In the real world, labour markets are rarely perfectly competitive. This is because workers or firms usually have the power to set and influence wages and therefore wages may be set to levels different than anticipated by MRP theory.
Different Imperfections in the Labour Market
This occurs when there is just one buyer of labour in a market.
Even if there are more than one employer, firms may still have the ability to set wages. Therefore they have Monopsony power
The marginal cost of employing one more worker will be higher than the average cost because to employ one extra worker the firm has to increase the wages of all workers.
To maximise the level of profit the firm employs Q2 of workers where MC = MRP
Therefore the firm only has to pay a wage of W2. This is less than the competitive wage.
2. Trades Unions:
Under certain conditions, Trades unions can bargain for wages above the competitive equilibrium
This can be achieved by restricting the supply of labour (e.g. closed shops) or threatening to go on strike.
Trades Unions can cause higher wages, however, in competitive markets, this can have the effect of causing unemployment of Q1 – Q2
However, Trades Unions can be beneficial if
- They operate in an industry with a Monopsonistic employer
- They help to increased productivity by bringing in new working practices
Firms may not be rational but pay some workers different wages on the grounds of age, race, or gender. See: discrimination in labour markets.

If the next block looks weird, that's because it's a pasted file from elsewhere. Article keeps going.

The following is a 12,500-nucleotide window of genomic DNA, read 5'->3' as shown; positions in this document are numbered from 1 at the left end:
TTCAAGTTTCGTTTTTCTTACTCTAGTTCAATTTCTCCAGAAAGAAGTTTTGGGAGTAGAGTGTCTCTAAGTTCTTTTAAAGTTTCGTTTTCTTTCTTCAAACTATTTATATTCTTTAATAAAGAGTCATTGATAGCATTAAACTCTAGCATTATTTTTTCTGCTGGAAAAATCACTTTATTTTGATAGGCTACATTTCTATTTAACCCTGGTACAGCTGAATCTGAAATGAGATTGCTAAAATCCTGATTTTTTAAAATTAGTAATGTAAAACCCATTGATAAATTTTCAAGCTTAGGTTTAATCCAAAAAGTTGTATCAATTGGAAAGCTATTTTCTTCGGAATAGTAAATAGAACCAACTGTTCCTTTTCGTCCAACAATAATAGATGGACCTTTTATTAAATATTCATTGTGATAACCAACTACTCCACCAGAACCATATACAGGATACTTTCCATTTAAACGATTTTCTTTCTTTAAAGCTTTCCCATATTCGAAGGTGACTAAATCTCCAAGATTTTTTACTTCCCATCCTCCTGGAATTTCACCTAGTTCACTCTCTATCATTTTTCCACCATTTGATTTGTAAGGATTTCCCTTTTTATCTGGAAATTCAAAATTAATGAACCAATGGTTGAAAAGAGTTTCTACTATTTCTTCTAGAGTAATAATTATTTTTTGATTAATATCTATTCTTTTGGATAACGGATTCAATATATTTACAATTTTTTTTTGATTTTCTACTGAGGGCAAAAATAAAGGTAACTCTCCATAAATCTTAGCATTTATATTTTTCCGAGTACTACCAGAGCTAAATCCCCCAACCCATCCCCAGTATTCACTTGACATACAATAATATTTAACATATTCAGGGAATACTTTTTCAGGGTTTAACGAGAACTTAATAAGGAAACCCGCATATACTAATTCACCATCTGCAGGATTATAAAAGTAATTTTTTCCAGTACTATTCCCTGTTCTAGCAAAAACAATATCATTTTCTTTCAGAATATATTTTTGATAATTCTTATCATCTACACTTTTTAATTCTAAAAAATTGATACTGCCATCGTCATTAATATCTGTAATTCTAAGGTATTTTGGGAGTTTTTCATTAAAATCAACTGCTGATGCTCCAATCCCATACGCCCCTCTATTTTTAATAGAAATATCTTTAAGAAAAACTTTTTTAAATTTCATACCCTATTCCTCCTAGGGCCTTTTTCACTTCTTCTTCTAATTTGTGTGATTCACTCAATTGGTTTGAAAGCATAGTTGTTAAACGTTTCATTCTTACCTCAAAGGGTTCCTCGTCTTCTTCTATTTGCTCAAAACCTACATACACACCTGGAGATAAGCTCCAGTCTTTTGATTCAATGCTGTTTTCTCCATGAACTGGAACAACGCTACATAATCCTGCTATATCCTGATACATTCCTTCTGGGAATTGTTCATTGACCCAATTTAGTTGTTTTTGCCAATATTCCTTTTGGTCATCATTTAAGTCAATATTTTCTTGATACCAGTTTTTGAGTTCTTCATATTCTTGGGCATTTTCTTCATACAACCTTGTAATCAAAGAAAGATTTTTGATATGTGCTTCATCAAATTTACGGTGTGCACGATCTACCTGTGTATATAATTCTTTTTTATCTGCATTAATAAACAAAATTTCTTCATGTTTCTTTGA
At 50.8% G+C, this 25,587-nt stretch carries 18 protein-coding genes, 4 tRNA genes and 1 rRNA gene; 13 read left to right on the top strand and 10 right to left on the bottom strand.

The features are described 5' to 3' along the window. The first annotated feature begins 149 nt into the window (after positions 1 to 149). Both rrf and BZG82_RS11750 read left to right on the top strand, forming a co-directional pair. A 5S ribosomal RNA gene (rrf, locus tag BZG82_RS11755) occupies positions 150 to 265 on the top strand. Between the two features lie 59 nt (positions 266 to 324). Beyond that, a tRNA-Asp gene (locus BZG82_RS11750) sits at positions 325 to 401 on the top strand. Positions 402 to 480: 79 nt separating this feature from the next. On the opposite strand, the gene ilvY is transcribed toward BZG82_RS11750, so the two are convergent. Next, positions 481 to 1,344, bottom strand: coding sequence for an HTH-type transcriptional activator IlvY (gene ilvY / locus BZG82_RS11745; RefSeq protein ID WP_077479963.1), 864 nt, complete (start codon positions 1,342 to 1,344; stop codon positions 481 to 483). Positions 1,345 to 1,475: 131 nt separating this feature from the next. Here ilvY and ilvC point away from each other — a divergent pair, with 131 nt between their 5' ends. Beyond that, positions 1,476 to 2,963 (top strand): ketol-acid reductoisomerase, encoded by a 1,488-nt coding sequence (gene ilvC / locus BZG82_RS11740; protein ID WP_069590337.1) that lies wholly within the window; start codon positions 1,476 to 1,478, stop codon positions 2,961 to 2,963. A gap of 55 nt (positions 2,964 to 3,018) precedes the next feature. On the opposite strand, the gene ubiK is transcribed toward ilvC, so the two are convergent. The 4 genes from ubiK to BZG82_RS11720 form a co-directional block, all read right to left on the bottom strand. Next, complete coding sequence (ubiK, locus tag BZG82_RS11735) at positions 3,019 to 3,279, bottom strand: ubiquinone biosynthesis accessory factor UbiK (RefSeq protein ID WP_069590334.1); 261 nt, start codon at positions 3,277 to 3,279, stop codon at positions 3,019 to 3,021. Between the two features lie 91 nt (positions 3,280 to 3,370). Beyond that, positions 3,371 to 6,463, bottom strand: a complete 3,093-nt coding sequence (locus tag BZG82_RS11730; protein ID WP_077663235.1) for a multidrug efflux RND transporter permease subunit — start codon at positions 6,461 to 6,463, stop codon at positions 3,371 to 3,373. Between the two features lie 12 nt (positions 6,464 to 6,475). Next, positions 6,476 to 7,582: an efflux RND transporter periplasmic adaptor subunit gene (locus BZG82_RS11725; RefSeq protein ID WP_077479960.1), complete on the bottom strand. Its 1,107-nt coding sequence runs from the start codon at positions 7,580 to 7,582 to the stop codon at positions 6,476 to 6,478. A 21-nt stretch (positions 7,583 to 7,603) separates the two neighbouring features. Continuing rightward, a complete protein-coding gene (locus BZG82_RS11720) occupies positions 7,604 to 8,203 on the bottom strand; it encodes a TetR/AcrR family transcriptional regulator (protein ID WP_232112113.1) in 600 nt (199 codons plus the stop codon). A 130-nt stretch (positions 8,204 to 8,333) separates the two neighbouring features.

4. Difficult to measure productivity
The theory of MRP assumes firms can measure the MPP of a worker however in practice this is difficult because in many jobs, especially in the service sector productivity cannot be measured precisely
e.g. how do we measure the productivity of nurses and teachers?
Therefore wages may be set due to different reasons other than MRP
5. Firms may be Non-Profit Maximisers
If demand for a product falls, MRP theory suggests wages are likely to fall. However, firms may be reluctant to cut wages or make people redundant therefore they may keep paying high wages despite this.
6. Wages will vary due to geographical differences:
In the North, wages tend to be lower because there is less demand and higher unemployment. In the South, wages tend to be higher for the opposite reason.
In theory, workers from the north could move to the south to take advantage of better employment opportunities. However, there are likely to be geographical immobilities – e.g. it is difficult for workers to move)
This is because:
i) They are attached to their local communities
ii) Difficult to find housing in the south
iii) Ignorance of Jobs elsewhere
7. Poor information
Workers or firms may suffer from poor information. E.g. workers may be unaware of better-paid jobs elsewhere. This enables firms to have monopsony power.